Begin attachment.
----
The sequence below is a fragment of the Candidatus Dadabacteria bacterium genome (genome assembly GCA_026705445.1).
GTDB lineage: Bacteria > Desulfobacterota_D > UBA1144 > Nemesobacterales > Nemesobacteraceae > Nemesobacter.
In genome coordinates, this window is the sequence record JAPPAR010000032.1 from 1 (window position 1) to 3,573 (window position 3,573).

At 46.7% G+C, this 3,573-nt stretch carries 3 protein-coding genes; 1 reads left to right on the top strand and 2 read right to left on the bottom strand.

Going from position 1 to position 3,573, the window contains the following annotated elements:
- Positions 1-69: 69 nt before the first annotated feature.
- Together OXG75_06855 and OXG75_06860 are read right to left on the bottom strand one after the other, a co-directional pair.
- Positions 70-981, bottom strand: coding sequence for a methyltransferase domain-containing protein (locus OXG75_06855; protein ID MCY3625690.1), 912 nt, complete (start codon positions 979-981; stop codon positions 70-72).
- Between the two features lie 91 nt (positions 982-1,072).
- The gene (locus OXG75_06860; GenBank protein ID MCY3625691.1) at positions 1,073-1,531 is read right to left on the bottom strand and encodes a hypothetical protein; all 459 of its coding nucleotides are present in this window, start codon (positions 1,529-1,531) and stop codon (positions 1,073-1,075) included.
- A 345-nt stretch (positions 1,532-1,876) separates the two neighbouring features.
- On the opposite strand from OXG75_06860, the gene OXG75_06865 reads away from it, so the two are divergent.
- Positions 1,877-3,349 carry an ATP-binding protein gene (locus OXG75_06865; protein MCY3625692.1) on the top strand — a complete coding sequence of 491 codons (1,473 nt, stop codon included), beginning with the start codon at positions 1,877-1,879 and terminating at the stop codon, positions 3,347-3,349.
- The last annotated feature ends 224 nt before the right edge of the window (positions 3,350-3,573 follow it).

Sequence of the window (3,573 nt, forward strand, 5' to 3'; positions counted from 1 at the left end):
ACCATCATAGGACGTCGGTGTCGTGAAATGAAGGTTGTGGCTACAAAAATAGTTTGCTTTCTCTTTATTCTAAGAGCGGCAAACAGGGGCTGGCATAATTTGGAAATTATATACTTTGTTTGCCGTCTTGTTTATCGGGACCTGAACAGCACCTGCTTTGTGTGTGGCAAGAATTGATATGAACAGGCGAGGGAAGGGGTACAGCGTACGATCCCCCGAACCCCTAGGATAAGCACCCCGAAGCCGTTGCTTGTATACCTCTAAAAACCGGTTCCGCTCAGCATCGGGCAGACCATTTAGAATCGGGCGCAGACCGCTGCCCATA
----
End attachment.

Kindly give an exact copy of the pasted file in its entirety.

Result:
The sequence below is a fragment of the Candidatus Dadabacteria bacterium genome (genome assembly GCA_026705445.1).
GTDB lineage: Bacteria > Desulfobacterota_D > UBA1144 > Nemesobacterales > Nemesobacteraceae > Nemesobacter.
In genome coordinates, this window is the sequence record JAPPAR010000032.1 from 1 (window position 1) to 3,573 (window position 3,573).

At 46.7% G+C, this 3,573-nt stretch carries 3 protein-coding genes; 1 reads left to right on the top strand and 2 read right to left on the bottom strand.

Going from position 1 to position 3,573, the window contains the following annotated elements:
- Positions 1-69: 69 nt before the first annotated feature.
- Together OXG75_06855 and OXG75_06860 are read right to left on the bottom strand one after the other, a co-directional pair.
- Positions 70-981, bottom strand: coding sequence for a methyltransferase domain-containing protein (locus OXG75_06855; protein ID MCY3625690.1), 912 nt, complete (start codon positions 979-981; stop codon positions 70-72).
- Between the two features lie 91 nt (positions 982-1,072).
- The gene (locus OXG75_06860; GenBank protein ID MCY3625691.1) at positions 1,073-1,531 is read right to left on the bottom strand and encodes a hypothetical protein; all 459 of its coding nucleotides are present in this window, start codon (positions 1,529-1,531) and stop codon (positions 1,073-1,075) included.
- A 345-nt stretch (positions 1,532-1,876) separates the two neighbouring features.
- On the opposite strand from OXG75_06860, the gene OXG75_06865 reads away from it, so the two are divergent.
- Positions 1,877-3,349 carry an ATP-binding protein gene (locus OXG75_06865; protein MCY3625692.1) on the top strand — a complete coding sequence of 491 codons (1,473 nt, stop codon included), beginning with the start codon at positions 1,877-1,879 and terminating at the stop codon, positions 3,347-3,349.
- The last annotated feature ends 224 nt before the right edge of the window (positions 3,350-3,573 follow it).

Sequence of the window (3,573 nt, forward strand, 5' to 3'; positions counted from 1 at the left end):
ACCATCATAGGACGTCGGTGTCGTGAAATGAAGGTTGTGGCTACAAAAATAGTTTGCTTTCTCTTTATTCTAAGAGCGGCAAACAGGGGCTGGCATAATTTGGAAATTATATACTTTGTTTGCCGTCTTGTTTATCGGGACCTGAACAGCACCTGCTTTGTGTGTGGCAAGAATTGATATGAACAGGCGAGGGAAGGGGTACAGCGTACGATCCCCCGAACCCCTAGGATAAGCACCCCGAAGCCGTTGCTTGTATACCTCTAAAAACCGGTTCCGCTCAGCATCGGGCAGACCATTTAGAATCGGGCGCAGACCGCTGCCCATA